Within his confessional asides, Iago makes his motives clear. I wouldn't have known how to play the critical cliché of the man as the embodiment of all evil. So I played the jealous husband who suspects "the lustful Moor hath leaped into my seat" and can urge his boss to "beware of jealousy" because he himself is a victim of it. This plus what he takes to be Cassio's unfair promotion over him, is more than enough for him to hate. Mischief turns to mayhem as he warms to his successful attack on the commanding officer and his wife. It is yet another Shakespeare tale of what happens when soldiers are not fighting — they get up to no good. So Iago can be compared with Don John, Macbeth, Richard 3 — all admirable professional fighters who also go off the rails away from the battlefield. The costumes were updated to mid-19th century and the whole show was another example of Trevor Nunn's invariable basic approach to the classics — a belief that a naturalistic analysis of the characters will bring them explosively to life. It had worked with our Macbeth and The Alchemist and with Othello did so again. — Ian McKellen, May 2003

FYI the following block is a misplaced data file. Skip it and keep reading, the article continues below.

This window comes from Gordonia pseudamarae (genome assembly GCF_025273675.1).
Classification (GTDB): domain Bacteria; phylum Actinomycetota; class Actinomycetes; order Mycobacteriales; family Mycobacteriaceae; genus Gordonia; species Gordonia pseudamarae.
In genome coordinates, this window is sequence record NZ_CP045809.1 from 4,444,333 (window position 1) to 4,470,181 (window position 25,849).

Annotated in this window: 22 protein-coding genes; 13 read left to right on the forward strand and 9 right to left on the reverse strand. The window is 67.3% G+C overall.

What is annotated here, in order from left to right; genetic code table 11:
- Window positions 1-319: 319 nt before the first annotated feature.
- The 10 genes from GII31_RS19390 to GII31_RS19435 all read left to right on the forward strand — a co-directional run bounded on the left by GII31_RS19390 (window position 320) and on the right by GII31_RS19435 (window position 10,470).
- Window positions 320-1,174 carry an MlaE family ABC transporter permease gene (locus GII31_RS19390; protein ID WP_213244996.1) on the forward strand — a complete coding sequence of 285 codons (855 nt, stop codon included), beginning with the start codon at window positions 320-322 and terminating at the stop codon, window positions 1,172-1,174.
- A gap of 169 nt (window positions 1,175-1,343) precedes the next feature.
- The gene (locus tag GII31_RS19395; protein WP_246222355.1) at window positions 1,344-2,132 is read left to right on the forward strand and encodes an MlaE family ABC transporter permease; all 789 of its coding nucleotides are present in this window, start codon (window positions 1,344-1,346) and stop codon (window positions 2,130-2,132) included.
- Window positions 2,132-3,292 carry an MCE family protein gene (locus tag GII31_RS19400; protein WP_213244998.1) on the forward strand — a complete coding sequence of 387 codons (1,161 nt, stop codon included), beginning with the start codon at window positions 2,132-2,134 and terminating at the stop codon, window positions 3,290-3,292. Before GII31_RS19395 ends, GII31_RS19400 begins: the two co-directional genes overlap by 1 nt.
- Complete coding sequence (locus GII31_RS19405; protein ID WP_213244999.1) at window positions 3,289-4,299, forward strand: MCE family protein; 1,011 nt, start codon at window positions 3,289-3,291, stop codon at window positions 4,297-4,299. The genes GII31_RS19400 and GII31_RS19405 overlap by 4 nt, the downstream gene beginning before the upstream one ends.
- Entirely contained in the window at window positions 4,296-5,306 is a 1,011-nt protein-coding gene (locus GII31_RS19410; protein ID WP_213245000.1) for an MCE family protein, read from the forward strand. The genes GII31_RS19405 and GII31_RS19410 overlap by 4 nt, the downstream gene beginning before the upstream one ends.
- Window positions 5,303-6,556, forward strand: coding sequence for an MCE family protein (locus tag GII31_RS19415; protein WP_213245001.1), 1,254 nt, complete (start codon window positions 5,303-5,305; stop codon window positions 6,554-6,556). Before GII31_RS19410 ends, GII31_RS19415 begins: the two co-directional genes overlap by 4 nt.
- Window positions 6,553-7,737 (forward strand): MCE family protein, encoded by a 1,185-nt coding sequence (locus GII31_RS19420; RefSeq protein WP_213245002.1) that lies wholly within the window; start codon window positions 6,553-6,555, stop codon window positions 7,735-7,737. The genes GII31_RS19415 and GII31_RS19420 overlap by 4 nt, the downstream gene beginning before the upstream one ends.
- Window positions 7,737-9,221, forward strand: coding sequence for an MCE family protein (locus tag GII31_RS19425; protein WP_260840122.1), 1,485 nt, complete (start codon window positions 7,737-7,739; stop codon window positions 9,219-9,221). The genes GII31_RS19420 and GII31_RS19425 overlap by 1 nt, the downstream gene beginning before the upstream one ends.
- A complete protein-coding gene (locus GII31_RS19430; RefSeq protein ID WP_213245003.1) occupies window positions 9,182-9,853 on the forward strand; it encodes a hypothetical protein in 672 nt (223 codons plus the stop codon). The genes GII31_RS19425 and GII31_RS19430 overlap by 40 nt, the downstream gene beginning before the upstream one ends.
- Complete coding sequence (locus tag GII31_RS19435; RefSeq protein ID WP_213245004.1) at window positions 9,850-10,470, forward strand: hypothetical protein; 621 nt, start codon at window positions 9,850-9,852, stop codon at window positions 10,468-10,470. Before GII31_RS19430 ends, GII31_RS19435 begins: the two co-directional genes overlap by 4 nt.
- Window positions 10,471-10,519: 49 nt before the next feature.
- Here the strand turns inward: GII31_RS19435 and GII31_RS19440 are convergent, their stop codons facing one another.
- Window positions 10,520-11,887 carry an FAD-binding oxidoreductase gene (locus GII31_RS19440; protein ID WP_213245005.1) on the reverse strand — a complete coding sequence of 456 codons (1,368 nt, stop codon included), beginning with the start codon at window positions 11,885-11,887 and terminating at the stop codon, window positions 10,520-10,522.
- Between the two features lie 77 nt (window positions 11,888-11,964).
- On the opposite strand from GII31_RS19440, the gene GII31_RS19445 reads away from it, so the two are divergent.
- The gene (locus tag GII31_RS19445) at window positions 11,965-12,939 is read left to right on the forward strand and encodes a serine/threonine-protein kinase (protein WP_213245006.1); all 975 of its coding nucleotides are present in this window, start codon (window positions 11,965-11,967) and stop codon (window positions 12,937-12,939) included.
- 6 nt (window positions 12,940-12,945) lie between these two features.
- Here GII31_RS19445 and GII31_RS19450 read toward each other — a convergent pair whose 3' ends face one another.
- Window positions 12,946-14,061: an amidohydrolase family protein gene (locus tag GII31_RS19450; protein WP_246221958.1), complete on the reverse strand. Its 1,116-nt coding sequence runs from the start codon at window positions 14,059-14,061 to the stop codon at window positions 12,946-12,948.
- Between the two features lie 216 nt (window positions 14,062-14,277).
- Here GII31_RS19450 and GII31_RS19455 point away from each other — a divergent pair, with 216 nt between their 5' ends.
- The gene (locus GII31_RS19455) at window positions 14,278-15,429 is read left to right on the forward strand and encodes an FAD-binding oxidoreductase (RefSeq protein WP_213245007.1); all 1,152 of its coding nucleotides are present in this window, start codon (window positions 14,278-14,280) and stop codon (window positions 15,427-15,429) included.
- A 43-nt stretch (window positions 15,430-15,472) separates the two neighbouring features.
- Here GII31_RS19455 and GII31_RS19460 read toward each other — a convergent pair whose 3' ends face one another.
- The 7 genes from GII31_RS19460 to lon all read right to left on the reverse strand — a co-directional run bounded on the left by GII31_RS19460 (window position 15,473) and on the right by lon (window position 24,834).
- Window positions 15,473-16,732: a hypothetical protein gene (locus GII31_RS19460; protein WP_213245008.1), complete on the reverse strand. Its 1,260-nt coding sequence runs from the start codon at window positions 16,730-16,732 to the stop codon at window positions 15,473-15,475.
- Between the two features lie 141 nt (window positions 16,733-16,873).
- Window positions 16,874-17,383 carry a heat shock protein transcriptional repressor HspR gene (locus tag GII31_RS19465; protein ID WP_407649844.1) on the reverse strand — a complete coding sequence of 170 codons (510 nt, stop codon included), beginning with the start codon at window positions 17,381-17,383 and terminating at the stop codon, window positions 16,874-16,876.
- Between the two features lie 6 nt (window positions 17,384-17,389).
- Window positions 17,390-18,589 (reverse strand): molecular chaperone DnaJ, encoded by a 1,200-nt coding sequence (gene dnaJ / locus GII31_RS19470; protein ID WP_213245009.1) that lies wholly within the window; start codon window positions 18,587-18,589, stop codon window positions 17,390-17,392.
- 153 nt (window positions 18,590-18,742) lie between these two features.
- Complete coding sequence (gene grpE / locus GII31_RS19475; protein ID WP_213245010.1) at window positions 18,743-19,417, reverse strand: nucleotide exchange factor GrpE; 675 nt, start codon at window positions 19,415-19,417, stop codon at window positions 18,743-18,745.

David Suchet on Iago's Motivations

David Suchet as Iago and Ben Kingsley as Othello in 1985


The extreme malevolence with which Iago plots the complete destruction of everybody around him is unparalleled by other villains and thus, much debate exists as to why the ensign is as vicious as he is. David Suchet, who played Iago at Stratford-upon-Avon in 1985, explores the motivations behind the role extensively and comments that no one has ever come up with a completely satisfying explanation for Iago's behavior. Instead we get a series of labels:

1.A smiling villain.

2.The latent homosexual.

3.The devils emissasary.

4.The playwright (i.e. creator of events and observer, who conducts the outcome).

5.The melodramatic machiavel.

Each of these poses a legitimate argument. The mock marriage of Othello and Iago provide evidence that the latter possesses a homosexual attraction to his general. The numerous comparisons, both direct and indirect, of Iago to a demon suggest that, at least in the minds of the characters, he may be doing a supernatural's bidding. He certainly spins a complex web and exercises a degree of control that rivals Shakespeare's own on Othello itself. Iago is also fantastically pragmatic, gaining great wealth from Roderigo and eventually a promotion from Othello; perhaps he was a student of The Prince. Or indeed perhaps, meager textual evidence aside, he is simple psychopathic, acting upon irrational and sadistic impulses while still managing to exercise reason.